Results Up    Down

Of the 723 respondents, 49% were female and 51% were male. Health care workers such as medical doctors, midwives and nurses classified as clinicians were 35%. Psychiatrists, psychologists and counsellors classified as mental health professionals were 13%. Epidemiologists, public health employees who we classified broadly as public health professionals were 4%. Child protection officers, social and welfare workers were classified as social workers (36%) and 12% “others” included administrative and support staff.

Emotional impact of COVID-19

Among the 723 respondents, 68% felt overwhelmed, stressed or anxious while 33% reported feeling scared. One in five respondents noted feelings of sadness, confusion, lack of control and anger. Respondents also reported experiencing headaches (24%), problems sleeping (20%), heart racing (7%) and dizziness (5%) during the COVID-19 Response. Women were more likely than males to report feeling sad (OR 1.85, p = 0.001), scared (OR 1.49, p = 0.012), having a headache (PR 1.67, p = 0.004) and feeling irritable or angry (OR 2.20, p = <0.0001) (Table 1).

Predictors of mental health concerns

Less than half of the respondents were comfortable and “not overly concerned” about their contracting the virus and were less likely to acknowledge any mental health concerns (aOR 0.044, p = 0.002). The important role of the supervisors was clearly established as participants who disagreed (aOR 2.25, p = 0.009) or strongly disagreed (aOR 2.16, p = 0.023) that the “supervisors understand” their mental health concerns take steps to address them. Consistently across age, and professional groups, the proportion in the category that felt that the supervisors were unconcerned was twice as likely to report anxiety about their mental health. Participants who had not received information on methods of self-care during the COVID-19 response were significantly more likely to report anxiety (aOR 2.44, p = 0.003). Prior experience at managing a health emergency did not influence the feeling of concern. Compared with 48% who did not have previous experience, 59% of those who had previously participated in a health crisis emergency expressed anxiety about their mental health.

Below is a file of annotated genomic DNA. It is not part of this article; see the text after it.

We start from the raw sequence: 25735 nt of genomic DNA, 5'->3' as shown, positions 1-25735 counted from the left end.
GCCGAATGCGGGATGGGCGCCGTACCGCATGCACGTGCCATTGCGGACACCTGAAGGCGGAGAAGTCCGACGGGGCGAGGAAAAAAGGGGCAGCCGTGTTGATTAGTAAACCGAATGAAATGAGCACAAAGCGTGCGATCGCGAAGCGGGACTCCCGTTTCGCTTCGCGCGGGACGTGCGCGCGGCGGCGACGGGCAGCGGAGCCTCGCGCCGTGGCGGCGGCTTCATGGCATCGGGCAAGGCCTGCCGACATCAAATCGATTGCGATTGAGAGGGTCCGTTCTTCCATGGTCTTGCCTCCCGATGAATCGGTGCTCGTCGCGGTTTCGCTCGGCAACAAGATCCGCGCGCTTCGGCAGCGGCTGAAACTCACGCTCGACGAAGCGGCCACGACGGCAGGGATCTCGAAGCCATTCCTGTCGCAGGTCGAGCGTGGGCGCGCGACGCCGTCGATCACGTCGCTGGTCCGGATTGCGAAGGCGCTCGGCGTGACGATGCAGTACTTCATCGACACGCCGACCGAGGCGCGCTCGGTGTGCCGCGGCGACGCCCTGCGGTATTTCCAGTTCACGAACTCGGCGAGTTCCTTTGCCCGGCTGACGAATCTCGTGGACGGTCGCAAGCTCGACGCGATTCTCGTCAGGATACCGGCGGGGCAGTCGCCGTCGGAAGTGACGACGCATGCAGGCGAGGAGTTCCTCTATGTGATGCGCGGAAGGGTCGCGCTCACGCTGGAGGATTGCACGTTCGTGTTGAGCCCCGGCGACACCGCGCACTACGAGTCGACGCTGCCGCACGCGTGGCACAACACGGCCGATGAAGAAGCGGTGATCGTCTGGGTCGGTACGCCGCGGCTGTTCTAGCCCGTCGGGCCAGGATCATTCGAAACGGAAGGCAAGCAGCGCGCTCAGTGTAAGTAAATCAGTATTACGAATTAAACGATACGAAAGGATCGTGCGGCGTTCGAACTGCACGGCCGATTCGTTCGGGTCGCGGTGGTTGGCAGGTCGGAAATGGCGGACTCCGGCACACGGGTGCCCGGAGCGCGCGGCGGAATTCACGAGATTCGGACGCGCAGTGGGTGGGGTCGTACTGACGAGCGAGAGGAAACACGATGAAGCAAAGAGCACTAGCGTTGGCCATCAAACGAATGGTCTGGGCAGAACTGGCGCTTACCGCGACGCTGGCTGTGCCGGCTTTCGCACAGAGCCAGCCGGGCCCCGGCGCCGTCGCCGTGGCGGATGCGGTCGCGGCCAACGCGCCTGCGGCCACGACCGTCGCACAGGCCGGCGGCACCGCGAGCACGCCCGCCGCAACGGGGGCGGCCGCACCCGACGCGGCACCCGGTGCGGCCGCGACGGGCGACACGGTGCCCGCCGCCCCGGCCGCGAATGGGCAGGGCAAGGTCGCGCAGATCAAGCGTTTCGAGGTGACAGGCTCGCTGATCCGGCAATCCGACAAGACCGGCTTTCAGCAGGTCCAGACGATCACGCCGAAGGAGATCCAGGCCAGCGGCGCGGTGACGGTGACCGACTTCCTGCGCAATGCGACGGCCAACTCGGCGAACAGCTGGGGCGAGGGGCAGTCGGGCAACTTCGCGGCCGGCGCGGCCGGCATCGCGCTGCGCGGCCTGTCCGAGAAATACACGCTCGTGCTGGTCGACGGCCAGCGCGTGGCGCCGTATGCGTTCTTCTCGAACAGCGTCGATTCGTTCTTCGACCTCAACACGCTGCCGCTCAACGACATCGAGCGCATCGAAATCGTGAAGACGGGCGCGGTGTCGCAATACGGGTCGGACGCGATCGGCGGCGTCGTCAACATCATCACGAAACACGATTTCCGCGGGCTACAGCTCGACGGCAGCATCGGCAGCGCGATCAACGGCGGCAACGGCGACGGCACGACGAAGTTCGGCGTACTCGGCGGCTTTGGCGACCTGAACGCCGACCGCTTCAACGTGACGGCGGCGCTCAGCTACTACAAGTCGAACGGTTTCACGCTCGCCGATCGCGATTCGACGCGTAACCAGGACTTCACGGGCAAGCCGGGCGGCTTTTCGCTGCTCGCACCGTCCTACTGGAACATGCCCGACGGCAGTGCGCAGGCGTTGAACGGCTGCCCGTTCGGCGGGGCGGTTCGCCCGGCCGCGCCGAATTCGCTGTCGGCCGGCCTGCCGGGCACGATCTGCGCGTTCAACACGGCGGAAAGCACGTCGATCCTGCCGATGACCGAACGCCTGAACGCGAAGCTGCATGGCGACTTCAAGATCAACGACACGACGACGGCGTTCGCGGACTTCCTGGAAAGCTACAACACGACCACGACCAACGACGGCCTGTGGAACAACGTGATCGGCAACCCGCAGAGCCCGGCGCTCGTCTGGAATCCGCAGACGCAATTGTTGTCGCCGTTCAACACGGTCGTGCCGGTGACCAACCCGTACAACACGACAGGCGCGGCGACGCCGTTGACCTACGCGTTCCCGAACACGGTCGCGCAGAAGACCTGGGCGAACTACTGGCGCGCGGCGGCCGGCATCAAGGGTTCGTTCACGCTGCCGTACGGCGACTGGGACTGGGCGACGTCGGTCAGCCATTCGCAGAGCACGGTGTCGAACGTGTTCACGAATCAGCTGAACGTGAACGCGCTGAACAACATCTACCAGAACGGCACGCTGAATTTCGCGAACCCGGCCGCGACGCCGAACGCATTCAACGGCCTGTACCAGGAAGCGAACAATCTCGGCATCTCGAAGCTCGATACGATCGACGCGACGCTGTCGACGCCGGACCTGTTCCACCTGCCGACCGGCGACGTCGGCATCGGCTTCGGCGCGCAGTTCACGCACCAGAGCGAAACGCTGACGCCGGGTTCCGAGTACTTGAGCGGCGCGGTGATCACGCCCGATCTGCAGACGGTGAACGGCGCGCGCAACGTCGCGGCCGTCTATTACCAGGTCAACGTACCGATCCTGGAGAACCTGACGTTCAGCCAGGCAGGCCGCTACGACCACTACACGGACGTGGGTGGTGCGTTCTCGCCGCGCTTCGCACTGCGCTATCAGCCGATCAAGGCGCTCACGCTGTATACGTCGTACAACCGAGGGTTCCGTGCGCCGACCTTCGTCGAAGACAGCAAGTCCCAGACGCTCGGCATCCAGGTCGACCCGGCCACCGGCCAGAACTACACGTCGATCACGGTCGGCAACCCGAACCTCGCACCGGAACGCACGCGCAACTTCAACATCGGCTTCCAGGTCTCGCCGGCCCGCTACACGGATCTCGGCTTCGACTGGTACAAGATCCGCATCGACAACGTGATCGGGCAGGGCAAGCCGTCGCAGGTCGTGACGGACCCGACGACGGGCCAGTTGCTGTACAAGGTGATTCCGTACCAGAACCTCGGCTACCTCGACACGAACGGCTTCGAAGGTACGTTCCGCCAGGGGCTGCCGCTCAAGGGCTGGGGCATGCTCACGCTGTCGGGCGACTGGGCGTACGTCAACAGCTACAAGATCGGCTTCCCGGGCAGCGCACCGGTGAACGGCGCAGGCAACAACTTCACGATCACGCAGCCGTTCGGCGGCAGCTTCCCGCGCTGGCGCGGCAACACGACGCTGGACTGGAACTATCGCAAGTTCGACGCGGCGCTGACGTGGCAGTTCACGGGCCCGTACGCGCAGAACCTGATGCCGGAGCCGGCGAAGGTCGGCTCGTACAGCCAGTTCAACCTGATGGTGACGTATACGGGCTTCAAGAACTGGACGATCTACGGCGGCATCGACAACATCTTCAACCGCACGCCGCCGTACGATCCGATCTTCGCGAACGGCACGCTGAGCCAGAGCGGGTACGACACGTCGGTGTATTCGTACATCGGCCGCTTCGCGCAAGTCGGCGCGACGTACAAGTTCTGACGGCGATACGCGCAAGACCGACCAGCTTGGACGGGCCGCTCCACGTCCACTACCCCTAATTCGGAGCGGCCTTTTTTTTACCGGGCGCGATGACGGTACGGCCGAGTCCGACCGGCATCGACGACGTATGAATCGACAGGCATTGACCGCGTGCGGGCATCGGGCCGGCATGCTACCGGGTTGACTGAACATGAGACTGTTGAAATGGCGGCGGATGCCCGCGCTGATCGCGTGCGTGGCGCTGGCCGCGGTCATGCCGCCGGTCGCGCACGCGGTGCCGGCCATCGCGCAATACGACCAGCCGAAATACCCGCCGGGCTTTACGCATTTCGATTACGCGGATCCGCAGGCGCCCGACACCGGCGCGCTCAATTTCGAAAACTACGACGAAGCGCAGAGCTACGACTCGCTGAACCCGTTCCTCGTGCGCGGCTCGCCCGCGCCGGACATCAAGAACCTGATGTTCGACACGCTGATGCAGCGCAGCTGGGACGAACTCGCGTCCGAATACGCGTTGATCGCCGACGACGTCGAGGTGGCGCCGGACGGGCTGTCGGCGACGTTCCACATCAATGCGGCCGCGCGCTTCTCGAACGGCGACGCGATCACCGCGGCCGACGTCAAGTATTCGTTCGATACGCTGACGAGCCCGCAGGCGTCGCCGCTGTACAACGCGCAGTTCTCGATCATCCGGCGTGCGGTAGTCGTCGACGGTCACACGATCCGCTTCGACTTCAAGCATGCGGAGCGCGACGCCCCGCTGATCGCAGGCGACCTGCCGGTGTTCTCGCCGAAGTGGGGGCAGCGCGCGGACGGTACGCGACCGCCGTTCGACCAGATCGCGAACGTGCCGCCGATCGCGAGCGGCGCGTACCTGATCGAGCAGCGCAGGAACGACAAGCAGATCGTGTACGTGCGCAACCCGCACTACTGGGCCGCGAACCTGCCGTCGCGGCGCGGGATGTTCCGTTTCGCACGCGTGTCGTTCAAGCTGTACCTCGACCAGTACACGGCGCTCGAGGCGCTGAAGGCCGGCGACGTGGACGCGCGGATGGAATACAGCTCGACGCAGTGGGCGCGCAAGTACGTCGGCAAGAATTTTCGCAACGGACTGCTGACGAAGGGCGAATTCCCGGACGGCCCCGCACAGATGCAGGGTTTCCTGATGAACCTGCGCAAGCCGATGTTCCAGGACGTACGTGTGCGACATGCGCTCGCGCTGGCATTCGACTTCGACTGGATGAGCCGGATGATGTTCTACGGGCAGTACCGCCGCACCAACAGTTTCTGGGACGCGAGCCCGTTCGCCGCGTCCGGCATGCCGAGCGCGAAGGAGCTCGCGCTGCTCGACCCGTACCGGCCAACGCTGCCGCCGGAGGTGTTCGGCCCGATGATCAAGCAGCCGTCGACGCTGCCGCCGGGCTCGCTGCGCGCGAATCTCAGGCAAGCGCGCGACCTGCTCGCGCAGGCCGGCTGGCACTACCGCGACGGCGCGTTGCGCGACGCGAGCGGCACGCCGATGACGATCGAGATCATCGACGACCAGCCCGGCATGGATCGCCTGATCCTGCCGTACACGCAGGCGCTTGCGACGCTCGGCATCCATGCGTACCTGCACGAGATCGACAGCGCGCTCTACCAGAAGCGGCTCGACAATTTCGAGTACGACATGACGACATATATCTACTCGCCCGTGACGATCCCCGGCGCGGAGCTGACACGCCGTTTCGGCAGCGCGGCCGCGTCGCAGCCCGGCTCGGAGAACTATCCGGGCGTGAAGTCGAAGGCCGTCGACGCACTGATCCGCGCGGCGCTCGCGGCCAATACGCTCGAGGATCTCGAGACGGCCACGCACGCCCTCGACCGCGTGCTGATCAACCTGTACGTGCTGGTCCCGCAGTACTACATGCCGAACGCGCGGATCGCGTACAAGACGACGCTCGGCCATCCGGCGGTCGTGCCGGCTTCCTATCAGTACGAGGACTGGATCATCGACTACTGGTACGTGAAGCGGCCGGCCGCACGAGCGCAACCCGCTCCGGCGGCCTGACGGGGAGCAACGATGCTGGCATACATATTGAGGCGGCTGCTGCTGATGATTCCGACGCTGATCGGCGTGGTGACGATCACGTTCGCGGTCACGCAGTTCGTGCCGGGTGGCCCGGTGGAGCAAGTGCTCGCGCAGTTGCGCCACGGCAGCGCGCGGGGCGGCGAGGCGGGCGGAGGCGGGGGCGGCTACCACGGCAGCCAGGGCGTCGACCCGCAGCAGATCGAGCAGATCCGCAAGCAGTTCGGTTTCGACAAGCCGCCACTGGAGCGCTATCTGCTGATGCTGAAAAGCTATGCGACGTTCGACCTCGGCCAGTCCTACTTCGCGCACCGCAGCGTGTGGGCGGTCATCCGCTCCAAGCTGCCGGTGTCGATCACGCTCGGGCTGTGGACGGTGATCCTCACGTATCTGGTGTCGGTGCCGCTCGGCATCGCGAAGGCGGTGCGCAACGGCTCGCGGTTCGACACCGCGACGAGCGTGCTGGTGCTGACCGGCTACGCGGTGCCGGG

Stigma

Out of the 723 respondents, 44% expressed concerns about being stigmatized and excluded in their own community for serving those affected by COVID-19. Almost half of all social workers (49%) and clinicians (46%) were concerned about being stigmatized, compared to only a third of public health professionals (34%) and mental health professionals (34%).

Education, training, and MHPSS capacity in COVID-19 response

Despite that 85% of the respondents acknowledged receiving skills and education on self-protect from infection, 70% still expressed concerns about likelihood of contracting COVID-19 during their work. Clinicians (69%) and social workers (70%) were less likely to agree to having received information on self-care than mental health professionals (78%), others (78%) and public health professionals (83%).

Mental health professionals that acknowledged having skills for providing Psychological First Aid (PFA) to both co-workers and those affected by COVID-19 were 63% compared with social workers (41%), public health professionals (17%), or clinicians (33%). However only 26% of the frontline workers recommended training on Psychological First Aid to first responders. About two thirds of the respondents do not know to whom cases of advanced level psychosocial support should be referred.

Majority (70%) of the Frontline workers expressed a strong concern about contracting COVID-19 during their work and 35% wanted additional occupational safety measures and access to personal protective equipment. Only 28% showed interest in relaxation and stress management training and a quarter (26%) preferred flexible schedules for workers that are directly impacted or have a family member that is impacted by a stressful event. The findings were consistent irrespective of professional groups or age groups. However, while more women recommend access to a wellbeing officer and counsellor (OR 1.46, p = 0.012) men emphasised the importance of occupational safety (OR 0.61, p = 0.014).